SAT 21 - 7 - 2018
Date: Aug 2, 2017
Source: The Daily Star
Talli reveals details of ceasefire deal with Hezbollah during interview
BEIRUT: Jabhat Fatah al-Sham commander near Arsal Abu Mallek al-Talli said that the ceasefire deal with Hezbollah stipulated the release of all rebels from western Qalamoun and any Sunni Syrian refugees who wished to return to Syria.

The statement came in an interview with website Zaman al-Wasl. Talli also described those set to depart Lebanon for Syria under the deal as, "[The fighters and Sunni refugees] who fled torture from Shiite militias and the bad treatment of the Lebanese government."

The commander was quoted as saying that part of the deal included the release of 10 Syrian nationals - 5 in Roumieh Prison and 5 captured by "The Iranian Party in Lebanon," in reference to Hezbollah.

The local head of Jabhat Fatah al-Sham, formerly known as Nusra Front, said the deal had been held up due to disagreements between the Lebanese government and Hezbollah, adding that the negotiations were going through General Security head Brig. Gen. Abbas Ibrahim.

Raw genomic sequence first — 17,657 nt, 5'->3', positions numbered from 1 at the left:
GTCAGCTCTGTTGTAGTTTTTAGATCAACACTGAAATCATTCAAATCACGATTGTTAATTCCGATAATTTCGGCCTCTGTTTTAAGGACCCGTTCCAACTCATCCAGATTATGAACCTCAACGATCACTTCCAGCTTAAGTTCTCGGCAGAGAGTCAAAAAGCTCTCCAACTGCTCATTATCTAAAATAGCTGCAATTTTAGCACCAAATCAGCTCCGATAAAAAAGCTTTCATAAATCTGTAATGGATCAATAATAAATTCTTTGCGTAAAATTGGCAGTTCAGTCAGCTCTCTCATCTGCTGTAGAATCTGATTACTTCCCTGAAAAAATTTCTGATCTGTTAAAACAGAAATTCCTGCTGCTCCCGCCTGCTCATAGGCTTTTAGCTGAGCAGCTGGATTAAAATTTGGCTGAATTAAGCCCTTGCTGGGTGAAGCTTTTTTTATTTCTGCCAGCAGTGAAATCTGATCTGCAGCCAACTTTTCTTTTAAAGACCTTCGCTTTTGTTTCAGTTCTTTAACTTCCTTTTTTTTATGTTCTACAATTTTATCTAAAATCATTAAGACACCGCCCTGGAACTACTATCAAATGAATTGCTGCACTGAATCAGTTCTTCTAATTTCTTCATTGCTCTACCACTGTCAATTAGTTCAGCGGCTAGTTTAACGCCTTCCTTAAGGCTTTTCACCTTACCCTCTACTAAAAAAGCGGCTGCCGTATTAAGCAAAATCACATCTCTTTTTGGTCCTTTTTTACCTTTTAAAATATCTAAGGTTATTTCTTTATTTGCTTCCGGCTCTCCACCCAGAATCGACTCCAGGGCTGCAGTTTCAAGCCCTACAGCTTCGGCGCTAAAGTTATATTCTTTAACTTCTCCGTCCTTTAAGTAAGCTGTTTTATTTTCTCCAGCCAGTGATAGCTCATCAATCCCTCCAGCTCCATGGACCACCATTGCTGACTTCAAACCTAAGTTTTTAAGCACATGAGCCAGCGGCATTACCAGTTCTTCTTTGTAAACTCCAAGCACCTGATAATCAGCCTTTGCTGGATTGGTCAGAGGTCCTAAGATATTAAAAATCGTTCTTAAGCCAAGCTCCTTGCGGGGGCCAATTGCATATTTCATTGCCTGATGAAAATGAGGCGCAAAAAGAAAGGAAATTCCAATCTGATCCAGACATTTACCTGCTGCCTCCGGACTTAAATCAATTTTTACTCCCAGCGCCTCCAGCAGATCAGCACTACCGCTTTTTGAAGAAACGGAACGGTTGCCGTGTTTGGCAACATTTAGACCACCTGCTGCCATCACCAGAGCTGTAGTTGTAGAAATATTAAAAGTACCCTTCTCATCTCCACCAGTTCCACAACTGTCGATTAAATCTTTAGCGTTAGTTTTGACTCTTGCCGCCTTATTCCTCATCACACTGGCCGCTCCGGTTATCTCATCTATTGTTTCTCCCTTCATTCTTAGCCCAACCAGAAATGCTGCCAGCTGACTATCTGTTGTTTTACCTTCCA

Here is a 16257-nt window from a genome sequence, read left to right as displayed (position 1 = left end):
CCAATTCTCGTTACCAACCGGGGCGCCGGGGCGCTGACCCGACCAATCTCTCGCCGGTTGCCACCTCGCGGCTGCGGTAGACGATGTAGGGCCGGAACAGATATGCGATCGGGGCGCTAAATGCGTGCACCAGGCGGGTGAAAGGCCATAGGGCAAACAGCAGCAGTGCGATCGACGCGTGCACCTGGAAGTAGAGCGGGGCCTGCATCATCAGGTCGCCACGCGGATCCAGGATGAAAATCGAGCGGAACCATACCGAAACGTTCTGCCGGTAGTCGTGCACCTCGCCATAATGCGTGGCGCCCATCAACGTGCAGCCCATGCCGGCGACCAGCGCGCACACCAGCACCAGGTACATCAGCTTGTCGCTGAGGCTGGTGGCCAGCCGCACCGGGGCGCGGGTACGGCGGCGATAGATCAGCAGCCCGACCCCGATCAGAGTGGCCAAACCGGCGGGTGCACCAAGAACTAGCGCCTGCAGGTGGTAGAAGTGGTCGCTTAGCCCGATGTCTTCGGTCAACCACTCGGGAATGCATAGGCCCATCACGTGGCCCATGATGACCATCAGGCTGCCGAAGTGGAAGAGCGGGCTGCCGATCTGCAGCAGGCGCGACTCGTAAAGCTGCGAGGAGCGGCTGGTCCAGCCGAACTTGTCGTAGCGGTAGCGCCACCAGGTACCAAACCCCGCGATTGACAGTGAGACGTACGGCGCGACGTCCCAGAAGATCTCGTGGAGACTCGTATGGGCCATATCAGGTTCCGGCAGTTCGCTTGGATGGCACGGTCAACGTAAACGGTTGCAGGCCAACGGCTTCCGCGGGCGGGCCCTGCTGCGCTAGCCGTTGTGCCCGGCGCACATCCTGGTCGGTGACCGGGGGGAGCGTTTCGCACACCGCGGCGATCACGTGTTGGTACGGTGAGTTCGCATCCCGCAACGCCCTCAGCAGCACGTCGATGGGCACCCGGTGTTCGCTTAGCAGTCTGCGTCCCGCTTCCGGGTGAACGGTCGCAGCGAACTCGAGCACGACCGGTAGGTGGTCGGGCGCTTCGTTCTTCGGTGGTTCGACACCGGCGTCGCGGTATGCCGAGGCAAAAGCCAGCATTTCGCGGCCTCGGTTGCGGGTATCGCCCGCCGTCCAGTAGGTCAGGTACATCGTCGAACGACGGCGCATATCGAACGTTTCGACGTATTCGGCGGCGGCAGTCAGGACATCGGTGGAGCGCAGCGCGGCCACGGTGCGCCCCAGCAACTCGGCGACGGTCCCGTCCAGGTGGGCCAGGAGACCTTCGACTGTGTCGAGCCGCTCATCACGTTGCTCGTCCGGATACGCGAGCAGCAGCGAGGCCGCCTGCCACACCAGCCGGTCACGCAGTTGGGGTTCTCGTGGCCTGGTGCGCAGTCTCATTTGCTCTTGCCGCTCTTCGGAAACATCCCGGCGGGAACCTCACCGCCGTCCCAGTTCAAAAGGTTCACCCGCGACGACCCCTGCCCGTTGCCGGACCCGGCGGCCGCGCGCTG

He went on to say that his extremist group was forced to agree to the ceasefire due to the refugee situation in Wadi Hmayyed. "They were being hit by barrel bombs from Syrian warplanes and rockets," Talli said.

Talli added that they were not planning an attack on Lebanese soil. However, he accused Hezbollah of dragging Lebanon into the conflict that was "supported by Iran and proved to be the most dangerous terrorists in the region."

"Iran killed and forced Sunnis to flee, pitting the Arab Shiites against the Sunnis and all other sects in the region," Talli said.

Talli is believed to have been imprisoned in the Syrian regime’s notorious Sednaya prison for 13 years due to extremist activity. He was reportedly released in 2011 following an amnesty issued by Syrian President Bashar Assad.

Talli is thought to have fled the outskirts of Homs after Hezbollah and Syrian regime forces captured the group’s positions, holing up in the Qalamoun Mountains near the Lebanese border in 2014.

Once there, Talli sought to unite opposition groups in the Qalamoun region under a single umbrella to better confront Syrian army troops and their allies, including Hezbollah.

The Jabhat Fatah al-Sham group gained prominence in 2013 after kidnapping 13 nuns from a monastery in the historic town of Maaloula on Dec. 3.

Qatari and Syrian mediation managed to secure the release of the 13 Greek Orthodox nuns on March 10, 2014, at an undisclosed price. More was reportedly paid in exchange for the release of 16 Lebanese servicemen in 2015. Estimates place Talli's money from ransoms at nearly $30 million.

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